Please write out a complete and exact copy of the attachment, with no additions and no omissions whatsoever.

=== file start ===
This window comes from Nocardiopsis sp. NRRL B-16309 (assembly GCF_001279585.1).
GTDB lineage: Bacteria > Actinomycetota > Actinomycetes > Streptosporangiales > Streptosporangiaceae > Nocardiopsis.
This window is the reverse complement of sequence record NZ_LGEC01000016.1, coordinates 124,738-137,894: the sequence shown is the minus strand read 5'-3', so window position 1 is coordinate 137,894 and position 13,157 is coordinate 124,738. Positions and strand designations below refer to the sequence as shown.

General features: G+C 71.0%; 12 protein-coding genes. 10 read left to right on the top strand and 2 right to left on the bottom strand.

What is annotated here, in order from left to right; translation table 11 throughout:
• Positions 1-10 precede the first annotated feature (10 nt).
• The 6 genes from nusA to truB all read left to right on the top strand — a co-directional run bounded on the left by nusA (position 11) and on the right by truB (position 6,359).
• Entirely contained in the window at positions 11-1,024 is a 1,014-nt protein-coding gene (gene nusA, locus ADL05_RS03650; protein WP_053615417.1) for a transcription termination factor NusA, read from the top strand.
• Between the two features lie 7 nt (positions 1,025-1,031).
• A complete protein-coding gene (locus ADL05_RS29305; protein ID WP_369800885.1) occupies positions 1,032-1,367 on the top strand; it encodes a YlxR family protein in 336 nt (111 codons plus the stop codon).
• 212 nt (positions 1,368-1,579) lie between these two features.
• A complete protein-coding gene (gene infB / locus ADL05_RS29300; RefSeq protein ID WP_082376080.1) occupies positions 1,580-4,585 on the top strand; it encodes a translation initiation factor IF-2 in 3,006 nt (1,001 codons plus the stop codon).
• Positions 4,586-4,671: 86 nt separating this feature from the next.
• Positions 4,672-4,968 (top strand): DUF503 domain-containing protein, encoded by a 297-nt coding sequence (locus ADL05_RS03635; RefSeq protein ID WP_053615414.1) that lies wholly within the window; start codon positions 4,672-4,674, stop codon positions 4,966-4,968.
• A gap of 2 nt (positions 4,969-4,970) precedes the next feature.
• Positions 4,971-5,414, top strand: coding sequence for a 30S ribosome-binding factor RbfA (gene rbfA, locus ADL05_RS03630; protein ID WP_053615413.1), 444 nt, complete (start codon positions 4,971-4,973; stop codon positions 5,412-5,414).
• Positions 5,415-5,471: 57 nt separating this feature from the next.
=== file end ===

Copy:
This window comes from Nocardiopsis sp. NRRL B-16309 (assembly GCF_001279585.1).
GTDB lineage: Bacteria > Actinomycetota > Actinomycetes > Streptosporangiales > Streptosporangiaceae > Nocardiopsis.
This window is the reverse complement of sequence record NZ_LGEC01000016.1, coordinates 124,738-137,894: the sequence shown is the minus strand read 5'-3', so window position 1 is coordinate 137,894 and position 13,157 is coordinate 124,738. Positions and strand designations below refer to the sequence as shown.

General features: G+C 71.0%; 12 protein-coding genes. 10 read left to right on the top strand and 2 right to left on the bottom strand.

What is annotated here, in order from left to right; translation table 11 throughout:
• Positions 1-10 precede the first annotated feature (10 nt).
• The 6 genes from nusA to truB all read left to right on the top strand — a co-directional run bounded on the left by nusA (position 11) and on the right by truB (position 6,359).
• Entirely contained in the window at positions 11-1,024 is a 1,014-nt protein-coding gene (gene nusA, locus ADL05_RS03650; protein WP_053615417.1) for a transcription termination factor NusA, read from the top strand.
• Between the two features lie 7 nt (positions 1,025-1,031).
• A complete protein-coding gene (locus ADL05_RS29305; protein ID WP_369800885.1) occupies positions 1,032-1,367 on the top strand; it encodes a YlxR family protein in 336 nt (111 codons plus the stop codon).
• 212 nt (positions 1,368-1,579) lie between these two features.
• A complete protein-coding gene (gene infB / locus ADL05_RS29300; RefSeq protein ID WP_082376080.1) occupies positions 1,580-4,585 on the top strand; it encodes a translation initiation factor IF-2 in 3,006 nt (1,001 codons plus the stop codon).
• Positions 4,586-4,671: 86 nt separating this feature from the next.
• Positions 4,672-4,968 (top strand): DUF503 domain-containing protein, encoded by a 297-nt coding sequence (locus ADL05_RS03635; RefSeq protein ID WP_053615414.1) that lies wholly within the window; start codon positions 4,672-4,674, stop codon positions 4,966-4,968.
• A gap of 2 nt (positions 4,969-4,970) precedes the next feature.
• Positions 4,971-5,414, top strand: coding sequence for a 30S ribosome-binding factor RbfA (gene rbfA, locus ADL05_RS03630; protein ID WP_053615413.1), 444 nt, complete (start codon positions 4,971-4,973; stop codon positions 5,412-5,414).
• Positions 5,415-5,471: 57 nt separating this feature from the next.